Tulips – we tend to love them or hate them, rich folk in the 17th century paid huge sums for a single bulb. Either way they can add a bold splash of colour to the garden.
I have a border which looks good in the Spring which is planted under an espalier pear. It has a lily flowered variety of tulip called Ballerina underplanted with deep blue forget me nots. The combination of white blossom on the pear, orange tulips and blue forget me nots is lovely as long as the forget me nots don't succumb to mildew.
I love the lily flowered tulips, they are so elegant. Last year I bought a variety called 'Burgundy'. Aptly named, it has gorgeous purple/red flowers on long stems. This year I'm planning a new alpine garden, so I've ordered some of the smaller tulips, a variety called 'Little Beauty' which grows to only 10 cm to add some instant colour. The catalogue describes them as 'vivid rosy purple with striking deep blue centre edged white'; they will enjoy the well drained, open aspect I've got planned for them. If you like something a bit less garish, there are some pretty white tulips, the best in my view being 'White Triumphator which is widely available in garden centres. They have long stems, so don't plant them somewhere too exposed.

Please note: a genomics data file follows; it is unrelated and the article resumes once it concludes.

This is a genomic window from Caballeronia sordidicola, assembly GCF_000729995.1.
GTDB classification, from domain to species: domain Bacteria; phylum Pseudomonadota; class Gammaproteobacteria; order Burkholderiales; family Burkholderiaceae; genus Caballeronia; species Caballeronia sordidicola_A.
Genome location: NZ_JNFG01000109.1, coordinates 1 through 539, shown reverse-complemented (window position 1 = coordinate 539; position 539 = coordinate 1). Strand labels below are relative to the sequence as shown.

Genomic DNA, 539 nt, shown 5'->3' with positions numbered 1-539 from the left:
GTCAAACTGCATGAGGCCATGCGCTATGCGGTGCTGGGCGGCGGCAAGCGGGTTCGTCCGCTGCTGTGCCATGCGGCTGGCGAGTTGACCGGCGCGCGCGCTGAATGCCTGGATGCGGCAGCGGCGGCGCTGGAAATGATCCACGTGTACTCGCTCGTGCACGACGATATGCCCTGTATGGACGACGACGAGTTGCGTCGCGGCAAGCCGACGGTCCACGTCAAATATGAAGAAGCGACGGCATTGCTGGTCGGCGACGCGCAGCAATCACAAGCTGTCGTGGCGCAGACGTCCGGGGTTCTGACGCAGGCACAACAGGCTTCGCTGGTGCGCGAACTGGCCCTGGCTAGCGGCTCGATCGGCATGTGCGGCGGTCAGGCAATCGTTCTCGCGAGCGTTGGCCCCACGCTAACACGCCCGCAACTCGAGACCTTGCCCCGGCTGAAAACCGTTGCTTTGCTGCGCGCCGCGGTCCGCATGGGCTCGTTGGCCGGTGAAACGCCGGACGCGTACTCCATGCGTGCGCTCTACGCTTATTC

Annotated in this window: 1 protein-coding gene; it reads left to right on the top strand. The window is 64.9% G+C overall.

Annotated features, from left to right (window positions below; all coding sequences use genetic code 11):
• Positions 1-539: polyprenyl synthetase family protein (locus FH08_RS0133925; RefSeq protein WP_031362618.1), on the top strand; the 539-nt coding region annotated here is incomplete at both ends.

The alpine garden has been long in the planning and I've had lots of fun thinking about it and, of course, begging and buying plants. I've got pinks, the smaller, mat growing ones such as our native cheddar pink which is so easy to grow from cuttings or 'pipings' to give them their correct name.and Dianthus 'Mystic Star' is another pink which smells of chocolate. Creeping thymes and low growing Sedums will make little carpets of colour. A plant new to me is Erodium guttatum which has pretty, feathery leaves and red and white flowers from May to August. For a little height I've found a dwarf grass, Miscanthus sinensis 'Silver Stripe' which should reach around 50cm. The smaller, neater hardy geraniums will be moved from elsewhere in the garden where they are getting swamped by bigger plants and my Auriculas which currently get neglected in pots will have new homes where they can get their roots well down into the soil.
Looking out of the window as I write in mid September I am enjoying a lovely combination of planting which actually worked how I intended for a change. It is the Dahlia 'David Howard', orange flowers and bronze leaves; white Cosmos I grew from seed called 'Purity' and purple Verbena Bonariensis. It has looked good now since late July and will continue until the frosts see it off.
Here's hoping for a sunny, colourful Autumn!